(TheProudRepublic.com) – In the face of crime-exacerbating liberal bail reform laws and nonexistent migration policies, New York’s Nassau County executive provided testimony in a recent congressional subcommittee hearing, highlighting the significant rise in criminal activities linked to illegal immigrants in his jurisdiction.
Testifying before the House Homeland Subcommittee, Bruce Blakeman specifically cited the case of Chilean gang members who, despite being apprehended by the Nassau County police for various offenses, were subsequently released without bail. This situation is attributed to state laws that, according to Blakeman, seem to favor the rights of criminals over those of their victims.
“We have seen a surge in crime by migrants who have engaged in all types of criminal activity from drug dealing, car theft, burglary to more violent crimes. Recently, a gang from Chile was arrested by our outstanding Nassau County police department only to be released without bail due to state laws that give more rights to criminals than they do the victims,” Blakeman stated.
Blakeman expressed his frustration and concern about the implications of these bail laws, particularly emphasizing the danger they pose to public safety. “These Chilean gang members that were part of this migrant program were freed by liberal bail laws, they disappeared and they may still be in the United States committing more crimes against the public. That is outrageous and it is dangerous,” he remarked.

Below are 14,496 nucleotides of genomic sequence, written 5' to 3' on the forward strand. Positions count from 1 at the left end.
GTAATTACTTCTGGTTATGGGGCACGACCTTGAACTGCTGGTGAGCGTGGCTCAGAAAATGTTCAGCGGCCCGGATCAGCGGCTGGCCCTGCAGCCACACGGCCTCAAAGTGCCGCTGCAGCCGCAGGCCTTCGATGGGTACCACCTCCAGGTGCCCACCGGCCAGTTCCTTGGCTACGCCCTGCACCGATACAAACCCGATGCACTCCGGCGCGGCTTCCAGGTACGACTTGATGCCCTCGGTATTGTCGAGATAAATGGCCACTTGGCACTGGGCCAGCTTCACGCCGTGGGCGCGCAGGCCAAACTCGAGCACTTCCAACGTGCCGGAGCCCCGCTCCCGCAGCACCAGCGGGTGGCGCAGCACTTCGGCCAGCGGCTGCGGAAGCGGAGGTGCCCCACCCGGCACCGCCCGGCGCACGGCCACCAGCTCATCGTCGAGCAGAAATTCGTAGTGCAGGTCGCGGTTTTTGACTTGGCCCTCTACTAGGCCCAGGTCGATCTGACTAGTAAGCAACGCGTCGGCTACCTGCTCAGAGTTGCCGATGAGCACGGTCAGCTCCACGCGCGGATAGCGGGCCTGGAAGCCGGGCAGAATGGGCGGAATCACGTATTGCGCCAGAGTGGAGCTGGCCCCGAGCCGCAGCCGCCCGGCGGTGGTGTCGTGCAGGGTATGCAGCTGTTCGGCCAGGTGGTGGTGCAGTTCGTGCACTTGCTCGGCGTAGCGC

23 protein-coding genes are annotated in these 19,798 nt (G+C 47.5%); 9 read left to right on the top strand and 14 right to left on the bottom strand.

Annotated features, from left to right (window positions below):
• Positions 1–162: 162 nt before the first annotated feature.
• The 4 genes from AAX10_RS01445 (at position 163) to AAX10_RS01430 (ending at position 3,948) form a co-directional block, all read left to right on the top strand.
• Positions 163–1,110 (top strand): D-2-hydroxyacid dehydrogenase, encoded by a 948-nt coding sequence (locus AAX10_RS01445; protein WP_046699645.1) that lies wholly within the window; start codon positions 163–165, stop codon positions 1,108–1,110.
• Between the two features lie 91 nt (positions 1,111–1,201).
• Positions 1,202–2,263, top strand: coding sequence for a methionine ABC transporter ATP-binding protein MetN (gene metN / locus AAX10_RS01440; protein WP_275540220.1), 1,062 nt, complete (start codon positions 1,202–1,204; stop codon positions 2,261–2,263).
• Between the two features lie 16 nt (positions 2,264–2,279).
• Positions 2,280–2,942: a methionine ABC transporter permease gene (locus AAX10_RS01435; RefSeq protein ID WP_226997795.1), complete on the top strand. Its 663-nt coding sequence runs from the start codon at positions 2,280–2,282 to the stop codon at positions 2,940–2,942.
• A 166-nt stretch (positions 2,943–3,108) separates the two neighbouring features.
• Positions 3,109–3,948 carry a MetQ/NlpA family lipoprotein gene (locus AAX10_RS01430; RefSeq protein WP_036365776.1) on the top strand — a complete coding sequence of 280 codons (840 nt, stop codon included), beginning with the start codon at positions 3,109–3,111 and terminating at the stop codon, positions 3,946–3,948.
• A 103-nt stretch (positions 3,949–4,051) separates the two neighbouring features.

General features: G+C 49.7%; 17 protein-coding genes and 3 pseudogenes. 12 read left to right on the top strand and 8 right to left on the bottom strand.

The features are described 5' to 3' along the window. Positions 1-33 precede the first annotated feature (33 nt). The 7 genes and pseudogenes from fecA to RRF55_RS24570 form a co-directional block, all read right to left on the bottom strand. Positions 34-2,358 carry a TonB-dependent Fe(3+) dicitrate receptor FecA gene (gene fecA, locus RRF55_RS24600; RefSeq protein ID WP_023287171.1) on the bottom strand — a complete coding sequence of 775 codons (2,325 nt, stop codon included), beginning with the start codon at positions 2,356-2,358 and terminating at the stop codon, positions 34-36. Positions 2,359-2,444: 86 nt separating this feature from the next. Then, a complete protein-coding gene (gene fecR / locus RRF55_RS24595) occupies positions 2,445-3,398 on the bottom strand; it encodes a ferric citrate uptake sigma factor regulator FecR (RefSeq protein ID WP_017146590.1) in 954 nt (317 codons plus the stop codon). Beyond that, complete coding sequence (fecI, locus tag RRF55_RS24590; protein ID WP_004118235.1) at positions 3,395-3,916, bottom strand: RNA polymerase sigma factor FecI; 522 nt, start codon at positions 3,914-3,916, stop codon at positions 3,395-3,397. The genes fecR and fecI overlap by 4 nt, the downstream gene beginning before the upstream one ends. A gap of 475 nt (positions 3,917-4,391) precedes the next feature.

Moreover, Blakeman has been an outspoken critic of Nassau County receiving illegal immigrants, a situation that has overwhelmed New York City. Reports from The New York Times suggest that approximately 146,000 illegal immigrants arrived in New York City between the spring of 2022 and November.
Blakeman shared an alarming incident involving the arrest of an illegal immigrant in possession of over three kilos of pure fentanyl, highlighting the broader dangers of illegal drug trafficking.
Blakeman urged the congressional committee to adopt stringent border control measures and suggests that entry into the country should be contingent upon eligibility for asylum status determined through a hearing process.
“The federal government should mandate that any migrant in the U.S. who was arrested for a crime with probable cause be deported,” Blakeman recommended, emphasizing the need for a secure immigration policy that prioritizes public safety and law enforcement efficiency.